• Mercedes-Benz GLA250/GLA250 4Matic: While it might look like a hatchback with a body lift, it’s really more than that. Some of us might remember the Mercedes C230 crapback of the early 2000s that was about the same price. Man, was that thing awful! The GLA250 starts at $32,225, and the GLA250 4Matic (AWD) starts at $34,225. That’s a lot of wiggle room for options. You can get the Multimedia and/or Premium packages, both of which give you such goodies as navigation, a Harman Kardon audio system, a rearview camera and heated front seats. That’s a pretty good deal. Throw in the fact that it’s a sporty little crossover, and you’ve got a good deal. You’ve got a mini crossover that is posh and carries the Mercedes-Benz cache. 
  • Audi Q3: The Q3 is another mini crossover, but it’s a very good one. It starts at $34,625 with FWD, and starts at $36,725 with AWD. A good deal for a Q3 would be a FWD Q3 Premium Plus, which starts at $34,625. You get such goodies as HID headlights with LED accents, a panoramic glass roof, leather seats and upholstery, heated front seats and keyless entry/start, all of which are standard. At this point, you can still easily add the Technology and Sport packages without cracking the $40,000 mark. If you need AWD, add on $2,500.
  • BMW X1 sDrive 28i/X1 xDrive28i: The BMW X1 is the cheapest BMW sold in America. It starts off at $32,195 for the sDrive28i and $33,995 for the xDrive28i. It’s a bargain BMW. The result is that you can get a lot of options for less than $40,000, especially with the RWD sDrive28i. You can even get the Sport Line, Technology, Lighting and Driver Assistance packages without cracking $40,000.
  • Land Rover Discovery Sport: Even though the Land Rover Discovery Sport SE starts off at a hefty $38,065, it comes with a lot of bang for the buck. Maybe it won’t break down a ton. It comes standard with a nifty AWD system, an 8-inch infotainment screen, a 5-inch TFT screen for the driver, Bluetooth connectivity, a rearview camera with backup sensors, four (yes, four) USB ports, 18-inch alloy wheels and dual-zone climate control. Throw in navigation ($800) and Jaguar Land Rover’s InControl smartphone apps ($430), you’ll have a sticker price of $39,745.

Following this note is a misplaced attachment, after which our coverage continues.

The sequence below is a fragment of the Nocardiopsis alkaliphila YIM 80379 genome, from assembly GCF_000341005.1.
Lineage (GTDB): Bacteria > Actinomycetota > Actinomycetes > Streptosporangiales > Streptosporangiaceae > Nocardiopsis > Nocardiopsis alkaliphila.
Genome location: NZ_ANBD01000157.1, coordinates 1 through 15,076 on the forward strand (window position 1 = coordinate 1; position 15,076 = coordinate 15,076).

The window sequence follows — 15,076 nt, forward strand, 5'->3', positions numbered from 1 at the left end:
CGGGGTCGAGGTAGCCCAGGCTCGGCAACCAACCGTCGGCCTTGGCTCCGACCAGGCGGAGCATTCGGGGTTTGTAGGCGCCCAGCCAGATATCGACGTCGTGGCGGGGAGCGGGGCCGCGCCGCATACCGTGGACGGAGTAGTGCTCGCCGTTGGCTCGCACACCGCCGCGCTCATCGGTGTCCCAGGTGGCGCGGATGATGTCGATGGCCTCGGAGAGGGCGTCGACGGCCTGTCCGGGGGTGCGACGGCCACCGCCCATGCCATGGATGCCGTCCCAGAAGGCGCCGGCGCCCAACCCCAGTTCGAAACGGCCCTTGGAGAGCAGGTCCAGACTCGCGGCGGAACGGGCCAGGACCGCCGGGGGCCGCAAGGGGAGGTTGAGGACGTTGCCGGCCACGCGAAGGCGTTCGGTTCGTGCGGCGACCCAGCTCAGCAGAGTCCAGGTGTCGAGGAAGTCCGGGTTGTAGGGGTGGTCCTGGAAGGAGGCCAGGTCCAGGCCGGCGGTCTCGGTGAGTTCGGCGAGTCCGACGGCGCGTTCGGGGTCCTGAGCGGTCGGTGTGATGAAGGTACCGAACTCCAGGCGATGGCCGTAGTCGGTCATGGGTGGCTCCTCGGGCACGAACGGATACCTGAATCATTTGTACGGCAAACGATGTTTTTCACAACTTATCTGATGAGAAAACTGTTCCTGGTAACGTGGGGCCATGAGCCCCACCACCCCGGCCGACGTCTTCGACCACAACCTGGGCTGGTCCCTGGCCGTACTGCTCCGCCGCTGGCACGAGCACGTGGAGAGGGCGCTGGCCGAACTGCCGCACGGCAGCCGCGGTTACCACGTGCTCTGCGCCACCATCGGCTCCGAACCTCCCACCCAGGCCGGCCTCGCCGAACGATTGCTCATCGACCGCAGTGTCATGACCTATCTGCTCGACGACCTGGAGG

• Lexus NX 200t: The NX 200t starts off at $35,405 with FWD, and $36,805 with AWD. It’s a really well-priced crossover for the money. However, you can’t get very many options, because just about everything is bundled into some sort of package. The best deal for the NX 200t would be an AWD NX 200t with the Navigation Package, which includes Lexus’s Enform apps, and it will even stay below $40,000.
  • Lincoln MKC: This is Lincoln’s newest entry into the luxury world. For the past five years or so, they’ve been blundering around the woods with a bag over their heads. None of their cars have been successful lately, and that’s a problem for them. They hope to change that with the MKC. It starts off at $33,995 for FWD models and $36,490 with AWD. It has a lot of standard features including an 8-inch infotainment touchscreen, two USB ports, rear parking sensors, a rearview camera and Bluetooth connectivity. There’s even more wiggle room with FWD MKCs, and for a touch under $39,000, you get navigation, a panoramic sunroof, leather and a hands-free liftgate.
  • Lincoln MKX: Yeah, I know. Two Lincolns in a row. Yowza. The MKX is larger than the MKC, but it’s still a good buy, even if it costs $39,025. You won’t have any wiggle room with this one, but that’s OK. You get the Ford/Lincoln SYNC infotainment system, a rearview camera, a 10-speaker high-quality audio system and keyless entry/start. Just because you go for the base model doesn’t mean that you will be sorely lacking in power. The standard engine in the MKX is a 3.7-liter V6 that is expected to crank out 300 horsepower and 280 lb-ft of torque. It’s the same engine that’s in the base-model Ford Mustang.
  • Acura RDX: Acura has long been a heavy hitter in the bargain-basement fun-to-drive luxury segment. Even though the RDX has gone up in price, it’s still an incredibly good buy. It comes standard with LED headlights, a premium ELS sound system, a power liftgate, a rearview camera and Bluetooth connectivity, all for just $36,190 with FWD models. AWD models are a tad more at $37,690. Even getting the Technology Package will keep the price below $40,000 in FWD models. If you buy an AWD model, you can get the AcuraWatch safety features. The problem is that you can only get one or the other, as getting both packages will crack the $40,000 mark regardless of whether you have FWD or AWD.